As far as what your O-6 JA told you, I’ve heard/seen CA not listen to an SJA, and I’m sure it’s happened.  Even if it didn’t, it will in today’s climate when an SJA says there is enough to meet “warranted” but you shouldn’t go forward because of X.  Second, I’d again suggest, as others have, that situation would go away if the SJA/JAG is making the decision.
     
    You say you don’t know if the charges in those two cases were warranted.  That confuses me because you basically cite that point as a reason/cause for the failures of JAG leadership in those cases in your letter to the editor.  I concur the end state did not bear out the effort/cost.  However, I don’t see where that’s a fault of the JAGs…it’s the fault, IMO, of the current environment that basically sends anything that makes it past a 32 to trial.
     
    I think if you want to make an argument for scandal-plagued, you will have to do a little better than “it speaks for itself.” What does it mean to be “scandal-plagued?” Compared to what other cohort? Compared to a normal level of “scandal?” (I assume you don’t believe zero scandal is the baseline…that ignores humans being humans).
     
    Harder to have undue command influence if commanders aren’t part of the process wouldn’t you say?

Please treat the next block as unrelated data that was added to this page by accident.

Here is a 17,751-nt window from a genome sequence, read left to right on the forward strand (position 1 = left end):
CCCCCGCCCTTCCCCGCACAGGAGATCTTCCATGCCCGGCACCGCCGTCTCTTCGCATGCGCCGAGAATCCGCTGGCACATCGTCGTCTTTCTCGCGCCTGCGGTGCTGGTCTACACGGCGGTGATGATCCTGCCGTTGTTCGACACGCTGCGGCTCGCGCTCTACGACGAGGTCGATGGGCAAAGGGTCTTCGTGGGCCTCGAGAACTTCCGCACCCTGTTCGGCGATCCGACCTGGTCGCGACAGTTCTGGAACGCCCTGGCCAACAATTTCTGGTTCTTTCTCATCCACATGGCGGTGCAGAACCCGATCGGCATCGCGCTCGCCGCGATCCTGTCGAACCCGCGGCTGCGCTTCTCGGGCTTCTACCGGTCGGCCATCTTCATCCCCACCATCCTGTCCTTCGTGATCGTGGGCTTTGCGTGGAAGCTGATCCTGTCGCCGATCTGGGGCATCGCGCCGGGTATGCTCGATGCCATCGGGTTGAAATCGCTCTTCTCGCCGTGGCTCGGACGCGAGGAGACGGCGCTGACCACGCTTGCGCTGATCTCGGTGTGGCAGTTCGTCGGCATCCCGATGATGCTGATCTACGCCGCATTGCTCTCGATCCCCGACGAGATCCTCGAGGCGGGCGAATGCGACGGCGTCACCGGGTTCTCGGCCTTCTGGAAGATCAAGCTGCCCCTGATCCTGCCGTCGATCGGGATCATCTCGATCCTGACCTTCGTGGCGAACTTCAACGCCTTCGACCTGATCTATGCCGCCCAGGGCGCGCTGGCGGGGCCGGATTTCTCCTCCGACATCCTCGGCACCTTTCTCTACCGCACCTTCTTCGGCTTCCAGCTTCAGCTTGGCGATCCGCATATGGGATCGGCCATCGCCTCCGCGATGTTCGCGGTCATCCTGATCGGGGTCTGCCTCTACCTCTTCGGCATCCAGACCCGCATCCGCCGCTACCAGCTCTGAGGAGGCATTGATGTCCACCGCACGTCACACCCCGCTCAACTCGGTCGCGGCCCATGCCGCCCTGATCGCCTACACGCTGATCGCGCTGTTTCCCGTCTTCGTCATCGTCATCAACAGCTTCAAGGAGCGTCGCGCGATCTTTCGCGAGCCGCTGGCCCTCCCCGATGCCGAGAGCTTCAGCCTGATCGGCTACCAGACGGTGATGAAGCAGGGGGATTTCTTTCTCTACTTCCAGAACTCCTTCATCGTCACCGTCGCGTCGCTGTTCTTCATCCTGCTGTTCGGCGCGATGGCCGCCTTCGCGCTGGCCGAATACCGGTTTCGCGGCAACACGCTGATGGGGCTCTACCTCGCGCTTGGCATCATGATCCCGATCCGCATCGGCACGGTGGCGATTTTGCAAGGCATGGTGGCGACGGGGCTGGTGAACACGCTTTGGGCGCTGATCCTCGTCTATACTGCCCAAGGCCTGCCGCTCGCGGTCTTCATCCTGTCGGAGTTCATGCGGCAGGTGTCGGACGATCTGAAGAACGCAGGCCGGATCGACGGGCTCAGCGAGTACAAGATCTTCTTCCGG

7. stewie says:

    Clarity Edit: Article 34 applies to 1 and 2, but the “power” of the SJA only applies to 1, 2 is just a recommendation.

  8. Zachary D Spilman says:

    Stewie- While R.C.M. 406 is vague on this point, the plain language of Article 34 is unambiguous. If the SJA says the specification is not warranted, then the convening authority may not refer it to a general court-martial. That’s a significant veto power for the SJA to wield, and a significant source of top-cover for a commander who wants to kill a case.

    You write:

    Even if it didn’t, it will in today’s climate when an SJA says there is enough to meet “warranted” but you shouldn’t go forward because of X.  Second, I’d again suggest, as others have, that situation would go away if the SJA/JAG is making the decision.